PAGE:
Even M&A experts like Larry Polhill know that almost half of all mergers and acquisitions “fail,” leaving the combined entity less well-off than before. There are many reasons that this happens, and while some of them might be beyond your control, other causes of failed M&As can be prevented with some planning and careful preparation before the transition. If you are thinking of participating in an M&A, here are some pitfalls to look out for.
Customer Service Gaps
Customers are the life’s blood of any business, and the first priority before, during and after any merger is to make sure that the transition is, from their point, as seamless as possible. Especially while the merger is being conducted, be sure that the customer service teams of both companies have a clear understanding of their respective responsibilities, and a plan of action to integrate potentially diverse corporate policies. Make sure that you are not forced to react to unforeseen complications by ensuring that the plan to support customers through and after the transition is well thought out and vetted by both teams to ensure that all of the contingencies are covered. And don’t forget to keep your customers or clients well-informed. Customers who hear about upcoming changes may have concerns about their orders, accounts or contracts. Be sure that you reach out early and often to keep your customers in the loop, and to assure them that their needs will be well-managed. If there are going to be changes to standard procedures, inventories or services offered, make sure that you let your customers know in a transparent manner – especially if prices will be increasing or services will be reduced.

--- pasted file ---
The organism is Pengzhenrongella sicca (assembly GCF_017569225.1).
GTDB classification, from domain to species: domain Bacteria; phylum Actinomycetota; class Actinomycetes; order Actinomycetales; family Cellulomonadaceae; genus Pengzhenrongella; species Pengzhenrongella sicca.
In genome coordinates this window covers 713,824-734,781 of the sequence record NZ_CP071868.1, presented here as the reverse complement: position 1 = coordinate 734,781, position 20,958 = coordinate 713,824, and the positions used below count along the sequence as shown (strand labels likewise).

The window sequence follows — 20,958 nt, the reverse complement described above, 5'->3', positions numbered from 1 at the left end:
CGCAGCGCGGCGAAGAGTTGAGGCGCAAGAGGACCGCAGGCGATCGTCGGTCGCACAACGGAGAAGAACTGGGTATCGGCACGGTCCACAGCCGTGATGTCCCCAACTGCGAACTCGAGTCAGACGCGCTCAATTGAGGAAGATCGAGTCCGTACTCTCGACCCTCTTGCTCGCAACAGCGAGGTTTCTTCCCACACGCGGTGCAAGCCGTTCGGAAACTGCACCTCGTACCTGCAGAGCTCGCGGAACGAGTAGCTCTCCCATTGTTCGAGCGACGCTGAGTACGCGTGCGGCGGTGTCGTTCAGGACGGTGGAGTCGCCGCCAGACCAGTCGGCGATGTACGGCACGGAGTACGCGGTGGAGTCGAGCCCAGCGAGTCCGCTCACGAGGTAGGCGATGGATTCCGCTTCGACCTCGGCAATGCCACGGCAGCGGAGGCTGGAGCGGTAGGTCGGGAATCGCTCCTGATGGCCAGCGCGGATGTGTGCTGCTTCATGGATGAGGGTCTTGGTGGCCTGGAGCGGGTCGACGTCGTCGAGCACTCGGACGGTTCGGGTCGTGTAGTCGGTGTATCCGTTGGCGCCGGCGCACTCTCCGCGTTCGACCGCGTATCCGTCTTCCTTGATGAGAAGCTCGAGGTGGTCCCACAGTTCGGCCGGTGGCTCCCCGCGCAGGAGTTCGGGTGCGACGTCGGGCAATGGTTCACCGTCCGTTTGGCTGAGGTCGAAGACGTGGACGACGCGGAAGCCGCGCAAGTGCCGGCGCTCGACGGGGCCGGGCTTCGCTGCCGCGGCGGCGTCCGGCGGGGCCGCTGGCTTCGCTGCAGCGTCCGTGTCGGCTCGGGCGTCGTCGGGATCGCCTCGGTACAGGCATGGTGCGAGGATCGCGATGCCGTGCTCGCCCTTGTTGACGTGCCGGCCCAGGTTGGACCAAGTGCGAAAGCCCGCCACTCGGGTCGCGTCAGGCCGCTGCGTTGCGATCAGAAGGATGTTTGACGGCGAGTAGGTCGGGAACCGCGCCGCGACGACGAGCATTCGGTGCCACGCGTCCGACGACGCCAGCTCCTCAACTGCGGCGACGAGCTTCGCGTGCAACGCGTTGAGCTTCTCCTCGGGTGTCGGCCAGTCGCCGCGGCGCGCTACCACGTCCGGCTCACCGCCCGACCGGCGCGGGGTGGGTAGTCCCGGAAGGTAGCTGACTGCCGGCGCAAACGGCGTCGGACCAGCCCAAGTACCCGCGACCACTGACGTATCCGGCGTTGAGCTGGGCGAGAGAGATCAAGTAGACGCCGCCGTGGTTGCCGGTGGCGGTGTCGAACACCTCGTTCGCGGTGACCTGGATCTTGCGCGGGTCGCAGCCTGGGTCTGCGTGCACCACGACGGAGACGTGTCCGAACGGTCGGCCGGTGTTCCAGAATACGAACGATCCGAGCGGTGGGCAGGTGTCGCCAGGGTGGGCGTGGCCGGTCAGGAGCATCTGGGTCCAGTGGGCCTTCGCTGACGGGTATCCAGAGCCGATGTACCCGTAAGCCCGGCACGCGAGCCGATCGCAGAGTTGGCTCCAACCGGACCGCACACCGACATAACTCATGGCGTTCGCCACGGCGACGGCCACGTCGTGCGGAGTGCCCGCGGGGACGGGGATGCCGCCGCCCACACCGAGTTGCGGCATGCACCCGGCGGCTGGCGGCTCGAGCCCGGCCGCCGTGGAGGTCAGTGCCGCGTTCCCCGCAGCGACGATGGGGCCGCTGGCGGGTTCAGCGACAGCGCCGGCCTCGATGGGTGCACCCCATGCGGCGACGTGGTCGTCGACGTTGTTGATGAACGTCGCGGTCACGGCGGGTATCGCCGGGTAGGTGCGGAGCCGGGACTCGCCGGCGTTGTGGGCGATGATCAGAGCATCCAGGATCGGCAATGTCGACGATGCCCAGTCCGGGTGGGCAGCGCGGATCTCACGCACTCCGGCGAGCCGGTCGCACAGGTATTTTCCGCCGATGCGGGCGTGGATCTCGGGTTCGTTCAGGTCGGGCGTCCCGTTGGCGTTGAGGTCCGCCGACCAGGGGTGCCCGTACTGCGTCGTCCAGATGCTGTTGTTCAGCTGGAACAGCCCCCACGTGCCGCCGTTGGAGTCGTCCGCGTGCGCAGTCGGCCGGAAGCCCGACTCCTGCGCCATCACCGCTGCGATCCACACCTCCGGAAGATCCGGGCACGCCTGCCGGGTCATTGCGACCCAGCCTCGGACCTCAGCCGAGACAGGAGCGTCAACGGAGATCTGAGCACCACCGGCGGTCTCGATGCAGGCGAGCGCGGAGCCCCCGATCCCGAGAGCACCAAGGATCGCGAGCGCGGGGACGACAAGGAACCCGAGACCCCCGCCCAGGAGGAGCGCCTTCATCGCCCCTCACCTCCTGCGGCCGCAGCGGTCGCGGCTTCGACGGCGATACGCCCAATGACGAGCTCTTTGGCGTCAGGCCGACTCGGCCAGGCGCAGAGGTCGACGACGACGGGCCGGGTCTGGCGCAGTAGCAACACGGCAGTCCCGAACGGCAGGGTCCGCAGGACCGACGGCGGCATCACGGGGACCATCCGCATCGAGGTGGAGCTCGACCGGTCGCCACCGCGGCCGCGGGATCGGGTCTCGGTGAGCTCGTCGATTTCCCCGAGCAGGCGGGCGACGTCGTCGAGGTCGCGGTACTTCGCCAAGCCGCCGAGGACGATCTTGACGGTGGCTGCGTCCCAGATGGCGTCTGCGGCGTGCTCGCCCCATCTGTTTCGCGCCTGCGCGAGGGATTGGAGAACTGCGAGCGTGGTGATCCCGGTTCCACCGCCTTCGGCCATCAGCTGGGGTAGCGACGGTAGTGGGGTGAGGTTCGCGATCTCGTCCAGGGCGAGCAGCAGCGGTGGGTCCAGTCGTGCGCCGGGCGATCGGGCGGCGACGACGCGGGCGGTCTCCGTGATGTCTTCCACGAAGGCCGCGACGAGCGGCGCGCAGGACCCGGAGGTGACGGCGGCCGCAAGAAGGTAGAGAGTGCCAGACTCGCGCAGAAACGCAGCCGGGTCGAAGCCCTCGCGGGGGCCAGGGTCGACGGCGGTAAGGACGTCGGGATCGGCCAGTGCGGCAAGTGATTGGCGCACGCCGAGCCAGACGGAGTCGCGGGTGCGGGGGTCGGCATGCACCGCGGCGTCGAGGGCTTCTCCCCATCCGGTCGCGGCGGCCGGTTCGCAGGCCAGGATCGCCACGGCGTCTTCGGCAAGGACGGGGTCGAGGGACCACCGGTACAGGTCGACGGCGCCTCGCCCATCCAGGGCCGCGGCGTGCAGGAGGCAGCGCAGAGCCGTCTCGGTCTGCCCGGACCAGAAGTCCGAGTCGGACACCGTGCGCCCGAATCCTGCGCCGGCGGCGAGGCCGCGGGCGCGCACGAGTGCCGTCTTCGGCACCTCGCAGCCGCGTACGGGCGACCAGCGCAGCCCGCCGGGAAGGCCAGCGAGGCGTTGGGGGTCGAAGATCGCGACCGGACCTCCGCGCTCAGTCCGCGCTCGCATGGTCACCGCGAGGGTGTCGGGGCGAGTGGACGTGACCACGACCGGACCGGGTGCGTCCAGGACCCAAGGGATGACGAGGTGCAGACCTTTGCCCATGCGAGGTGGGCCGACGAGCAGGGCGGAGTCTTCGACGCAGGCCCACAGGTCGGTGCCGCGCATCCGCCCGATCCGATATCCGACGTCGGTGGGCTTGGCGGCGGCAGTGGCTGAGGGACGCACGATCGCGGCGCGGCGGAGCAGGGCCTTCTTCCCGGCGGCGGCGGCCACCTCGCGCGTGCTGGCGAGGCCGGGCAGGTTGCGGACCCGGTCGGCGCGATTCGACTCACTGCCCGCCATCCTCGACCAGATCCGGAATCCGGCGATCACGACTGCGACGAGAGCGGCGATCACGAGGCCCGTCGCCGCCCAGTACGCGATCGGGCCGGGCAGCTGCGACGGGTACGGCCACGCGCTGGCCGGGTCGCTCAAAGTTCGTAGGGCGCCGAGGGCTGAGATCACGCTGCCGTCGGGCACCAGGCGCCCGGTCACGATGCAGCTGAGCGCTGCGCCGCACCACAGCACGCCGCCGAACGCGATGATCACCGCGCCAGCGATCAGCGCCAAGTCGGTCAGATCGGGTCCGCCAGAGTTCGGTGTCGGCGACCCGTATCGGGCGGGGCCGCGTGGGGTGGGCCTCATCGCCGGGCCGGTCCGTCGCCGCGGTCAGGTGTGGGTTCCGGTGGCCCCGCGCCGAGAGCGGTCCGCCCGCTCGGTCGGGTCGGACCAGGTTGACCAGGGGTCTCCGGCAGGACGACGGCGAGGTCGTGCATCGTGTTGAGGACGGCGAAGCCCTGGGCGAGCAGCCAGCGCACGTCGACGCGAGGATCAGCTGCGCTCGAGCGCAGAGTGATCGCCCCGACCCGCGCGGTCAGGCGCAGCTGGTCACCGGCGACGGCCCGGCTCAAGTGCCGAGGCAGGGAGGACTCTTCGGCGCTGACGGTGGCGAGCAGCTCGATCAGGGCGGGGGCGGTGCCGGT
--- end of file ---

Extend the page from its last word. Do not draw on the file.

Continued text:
One of the trickiest aspects of a merger is involves staff. In most situations, even in “friendly” takeovers, it is the case that one company is perceived as the “winner” – this is an impression that can seep in negative ways into the attitudes of staff on both sides. Staff members from the “winning” company may bring with them a sense of entitlement, expecting, for example, to have senior positions compared to their counterparts in the other company. The “losing” staff may share this concern, and may also have to come to terms with changes to remuneration and benefits, to previously expected career paths, and to a general sense of having been beaten. And staff from both companies will have to make adjustments – a new corporate culture will inevitably rise out of the combination, and everyone will need to find their way in that new context. This can take time, and it certainly requires a conscious effort on the part of the new management team to ensure that a culture of inclusion and equal treatment is established right away. Ideally, this will begin before the merger is formally underway – otherwise, there is a risk that key personnel may leave, taking important institutional memory with them. Once this starts, morale and productivity can suffer. Make sure get ahead of this by listening to and addressing staff concerns.
There are a number of other pitfalls that can impact the success of a merger, but open lines of communication with customers and staff will go a long way towards helping to avoid some of the common causes of M&A failure.